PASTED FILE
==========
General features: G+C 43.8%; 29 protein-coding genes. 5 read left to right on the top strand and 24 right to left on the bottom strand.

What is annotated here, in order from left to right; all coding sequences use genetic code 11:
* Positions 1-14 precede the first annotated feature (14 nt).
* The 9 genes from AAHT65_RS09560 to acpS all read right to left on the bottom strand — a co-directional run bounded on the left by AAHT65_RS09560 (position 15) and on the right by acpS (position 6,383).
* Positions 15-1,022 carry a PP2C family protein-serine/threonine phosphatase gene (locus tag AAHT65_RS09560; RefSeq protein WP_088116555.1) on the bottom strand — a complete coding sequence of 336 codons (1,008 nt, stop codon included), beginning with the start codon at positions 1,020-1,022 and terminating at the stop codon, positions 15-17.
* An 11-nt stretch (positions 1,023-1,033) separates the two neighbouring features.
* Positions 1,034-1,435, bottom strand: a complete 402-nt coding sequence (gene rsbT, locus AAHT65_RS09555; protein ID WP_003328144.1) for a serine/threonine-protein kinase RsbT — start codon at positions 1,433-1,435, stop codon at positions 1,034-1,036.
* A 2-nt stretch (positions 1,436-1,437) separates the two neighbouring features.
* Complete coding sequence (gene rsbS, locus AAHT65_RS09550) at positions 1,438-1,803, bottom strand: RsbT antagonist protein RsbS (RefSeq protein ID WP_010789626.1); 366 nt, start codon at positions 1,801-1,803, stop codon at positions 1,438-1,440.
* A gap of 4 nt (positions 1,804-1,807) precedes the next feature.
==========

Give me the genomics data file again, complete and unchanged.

General features: G+C 43.8%; 29 protein-coding genes. 5 read left to right on the top strand and 24 right to left on the bottom strand.

What is annotated here, in order from left to right; all coding sequences use genetic code 11:
* Positions 1-14 precede the first annotated feature (14 nt).
* The 9 genes from AAHT65_RS09560 to acpS all read right to left on the bottom strand — a co-directional run bounded on the left by AAHT65_RS09560 (position 15) and on the right by acpS (position 6,383).
* Positions 15-1,022 carry a PP2C family protein-serine/threonine phosphatase gene (locus tag AAHT65_RS09560; RefSeq protein WP_088116555.1) on the bottom strand — a complete coding sequence of 336 codons (1,008 nt, stop codon included), beginning with the start codon at positions 1,020-1,022 and terminating at the stop codon, positions 15-17.
* An 11-nt stretch (positions 1,023-1,033) separates the two neighbouring features.
* Positions 1,034-1,435, bottom strand: a complete 402-nt coding sequence (gene rsbT, locus AAHT65_RS09555; protein ID WP_003328144.1) for a serine/threonine-protein kinase RsbT — start codon at positions 1,433-1,435, stop codon at positions 1,034-1,036.
* A 2-nt stretch (positions 1,436-1,437) separates the two neighbouring features.
* Complete coding sequence (gene rsbS, locus AAHT65_RS09550) at positions 1,438-1,803, bottom strand: RsbT antagonist protein RsbS (RefSeq protein ID WP_010789626.1); 366 nt, start codon at positions 1,801-1,803, stop codon at positions 1,438-1,440.
* A gap of 4 nt (positions 1,804-1,807) precedes the next feature.